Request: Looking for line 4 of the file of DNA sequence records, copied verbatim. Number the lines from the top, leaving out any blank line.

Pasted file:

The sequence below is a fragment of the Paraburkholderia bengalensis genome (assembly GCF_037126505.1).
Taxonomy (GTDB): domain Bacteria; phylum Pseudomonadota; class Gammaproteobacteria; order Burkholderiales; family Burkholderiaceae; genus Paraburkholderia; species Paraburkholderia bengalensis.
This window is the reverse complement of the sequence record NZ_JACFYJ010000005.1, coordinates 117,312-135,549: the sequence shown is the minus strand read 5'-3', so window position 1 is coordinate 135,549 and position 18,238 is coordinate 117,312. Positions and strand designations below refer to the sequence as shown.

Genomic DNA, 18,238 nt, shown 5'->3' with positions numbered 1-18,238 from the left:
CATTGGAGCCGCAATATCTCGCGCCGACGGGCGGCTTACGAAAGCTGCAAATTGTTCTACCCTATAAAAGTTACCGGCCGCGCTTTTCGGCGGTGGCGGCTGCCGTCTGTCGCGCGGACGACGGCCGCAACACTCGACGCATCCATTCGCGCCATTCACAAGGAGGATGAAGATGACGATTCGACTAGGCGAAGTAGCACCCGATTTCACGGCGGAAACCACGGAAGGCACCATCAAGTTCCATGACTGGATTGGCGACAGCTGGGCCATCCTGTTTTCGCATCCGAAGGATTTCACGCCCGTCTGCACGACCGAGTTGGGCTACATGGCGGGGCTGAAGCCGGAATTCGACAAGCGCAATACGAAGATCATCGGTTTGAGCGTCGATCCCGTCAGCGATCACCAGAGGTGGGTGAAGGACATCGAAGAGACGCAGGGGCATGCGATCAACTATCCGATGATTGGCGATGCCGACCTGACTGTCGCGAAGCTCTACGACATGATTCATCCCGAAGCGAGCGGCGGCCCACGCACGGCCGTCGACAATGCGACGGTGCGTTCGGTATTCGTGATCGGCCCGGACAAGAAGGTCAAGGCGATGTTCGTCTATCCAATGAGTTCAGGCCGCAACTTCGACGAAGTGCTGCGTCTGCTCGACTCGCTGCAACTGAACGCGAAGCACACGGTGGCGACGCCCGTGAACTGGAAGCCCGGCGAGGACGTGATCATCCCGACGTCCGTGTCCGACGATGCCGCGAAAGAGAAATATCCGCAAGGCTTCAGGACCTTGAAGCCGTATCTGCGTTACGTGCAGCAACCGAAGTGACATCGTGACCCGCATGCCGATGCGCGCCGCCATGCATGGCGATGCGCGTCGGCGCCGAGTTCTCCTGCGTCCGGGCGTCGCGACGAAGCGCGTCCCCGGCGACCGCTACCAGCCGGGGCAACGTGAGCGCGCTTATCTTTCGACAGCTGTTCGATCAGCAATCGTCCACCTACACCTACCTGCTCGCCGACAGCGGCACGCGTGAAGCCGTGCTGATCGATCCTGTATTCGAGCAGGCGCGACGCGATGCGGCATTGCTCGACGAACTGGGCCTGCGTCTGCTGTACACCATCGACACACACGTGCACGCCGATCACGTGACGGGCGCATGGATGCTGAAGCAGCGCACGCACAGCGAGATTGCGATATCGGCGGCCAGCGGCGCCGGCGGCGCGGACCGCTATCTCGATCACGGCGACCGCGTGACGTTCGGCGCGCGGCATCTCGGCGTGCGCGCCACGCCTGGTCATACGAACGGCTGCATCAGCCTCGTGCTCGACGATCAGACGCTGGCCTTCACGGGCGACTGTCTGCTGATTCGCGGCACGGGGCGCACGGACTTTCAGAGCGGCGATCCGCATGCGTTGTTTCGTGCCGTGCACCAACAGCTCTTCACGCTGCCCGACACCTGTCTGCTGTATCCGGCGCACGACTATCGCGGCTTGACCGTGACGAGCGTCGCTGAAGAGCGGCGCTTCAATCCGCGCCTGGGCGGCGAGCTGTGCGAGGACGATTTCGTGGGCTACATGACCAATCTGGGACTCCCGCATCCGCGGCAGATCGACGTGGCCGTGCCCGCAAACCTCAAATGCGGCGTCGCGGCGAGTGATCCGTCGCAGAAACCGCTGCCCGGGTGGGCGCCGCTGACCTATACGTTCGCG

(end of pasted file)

Genomic DNA, 18,238 nt, shown 5'->3' with positions numbered 1-18,238 from the left: